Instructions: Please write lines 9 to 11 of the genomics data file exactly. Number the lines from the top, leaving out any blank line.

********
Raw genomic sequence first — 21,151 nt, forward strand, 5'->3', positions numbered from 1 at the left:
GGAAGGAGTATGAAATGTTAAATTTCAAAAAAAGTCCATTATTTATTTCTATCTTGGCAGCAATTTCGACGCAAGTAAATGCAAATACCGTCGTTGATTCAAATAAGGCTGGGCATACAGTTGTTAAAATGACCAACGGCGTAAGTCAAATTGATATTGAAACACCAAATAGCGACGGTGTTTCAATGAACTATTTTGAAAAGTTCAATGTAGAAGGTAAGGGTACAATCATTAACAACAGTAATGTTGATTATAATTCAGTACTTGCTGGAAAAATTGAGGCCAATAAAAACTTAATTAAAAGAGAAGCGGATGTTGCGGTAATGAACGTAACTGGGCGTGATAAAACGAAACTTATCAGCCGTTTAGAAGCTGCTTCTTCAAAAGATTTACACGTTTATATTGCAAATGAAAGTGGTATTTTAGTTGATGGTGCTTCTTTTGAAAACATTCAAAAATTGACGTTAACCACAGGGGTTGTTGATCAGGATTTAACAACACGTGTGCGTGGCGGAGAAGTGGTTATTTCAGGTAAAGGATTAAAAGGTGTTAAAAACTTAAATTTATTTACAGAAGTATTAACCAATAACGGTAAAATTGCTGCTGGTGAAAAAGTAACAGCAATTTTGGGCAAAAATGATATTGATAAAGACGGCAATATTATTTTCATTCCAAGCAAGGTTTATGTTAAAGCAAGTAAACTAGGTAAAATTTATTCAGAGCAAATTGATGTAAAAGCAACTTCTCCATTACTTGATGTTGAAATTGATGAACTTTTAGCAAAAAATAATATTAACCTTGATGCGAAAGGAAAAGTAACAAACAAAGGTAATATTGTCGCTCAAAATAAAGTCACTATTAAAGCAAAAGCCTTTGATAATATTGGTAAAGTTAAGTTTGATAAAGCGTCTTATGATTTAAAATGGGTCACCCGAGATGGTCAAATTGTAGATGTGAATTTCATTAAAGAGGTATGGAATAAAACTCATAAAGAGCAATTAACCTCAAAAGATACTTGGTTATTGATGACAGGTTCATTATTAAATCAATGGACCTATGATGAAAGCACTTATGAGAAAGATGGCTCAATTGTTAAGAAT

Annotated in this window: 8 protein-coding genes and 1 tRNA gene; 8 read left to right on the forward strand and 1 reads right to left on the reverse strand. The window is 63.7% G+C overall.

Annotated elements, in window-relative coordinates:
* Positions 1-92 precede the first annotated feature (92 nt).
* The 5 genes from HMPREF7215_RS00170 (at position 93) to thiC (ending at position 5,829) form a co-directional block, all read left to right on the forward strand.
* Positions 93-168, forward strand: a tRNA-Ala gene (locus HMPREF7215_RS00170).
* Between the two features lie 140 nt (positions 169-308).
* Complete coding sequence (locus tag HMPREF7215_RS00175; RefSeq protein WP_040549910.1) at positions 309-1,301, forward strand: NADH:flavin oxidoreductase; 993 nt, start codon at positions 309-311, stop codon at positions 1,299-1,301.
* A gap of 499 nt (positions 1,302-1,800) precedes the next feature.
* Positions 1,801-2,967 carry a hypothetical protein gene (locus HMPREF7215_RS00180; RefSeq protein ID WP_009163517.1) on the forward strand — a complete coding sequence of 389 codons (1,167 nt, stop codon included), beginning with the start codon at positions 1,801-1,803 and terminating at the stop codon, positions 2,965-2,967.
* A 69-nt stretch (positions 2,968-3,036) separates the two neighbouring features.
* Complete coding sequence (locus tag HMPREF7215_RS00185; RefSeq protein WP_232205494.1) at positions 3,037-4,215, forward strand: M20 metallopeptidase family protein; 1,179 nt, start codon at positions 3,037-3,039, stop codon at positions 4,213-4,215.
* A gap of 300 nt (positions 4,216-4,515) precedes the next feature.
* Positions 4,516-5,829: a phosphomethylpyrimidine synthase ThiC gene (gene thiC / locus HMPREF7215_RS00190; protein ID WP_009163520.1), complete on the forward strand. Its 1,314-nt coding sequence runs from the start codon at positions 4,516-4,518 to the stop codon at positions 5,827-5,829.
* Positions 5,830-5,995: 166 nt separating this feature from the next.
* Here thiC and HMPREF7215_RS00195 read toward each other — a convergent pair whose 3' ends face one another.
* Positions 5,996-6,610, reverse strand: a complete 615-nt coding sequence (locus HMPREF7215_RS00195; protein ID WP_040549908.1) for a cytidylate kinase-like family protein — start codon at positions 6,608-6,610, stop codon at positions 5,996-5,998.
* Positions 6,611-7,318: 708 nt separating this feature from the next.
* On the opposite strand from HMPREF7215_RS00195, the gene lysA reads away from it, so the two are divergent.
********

* Complete coding sequence (locus tag HMPREF7215_RS00175; RefSeq protein WP_040549910.1) at positions 309-1,301, forward strand: NADH:flavin oxidoreductase; 993 nt, start codon at positions 309-311, stop codon at positions 1,299-1,301.
* A gap of 499 nt (positions 1,302-1,800) precedes the next feature.
* Positions 1,801-2,967 carry a hypothetical protein gene (locus HMPREF7215_RS00180; RefSeq protein ID WP_009163517.1) on the forward strand — a complete coding sequence of 389 codons (1,167 nt, stop codon included), beginning with the start codon at positions 1,801-1,803 and terminating at the stop codon, positions 2,965-2,967.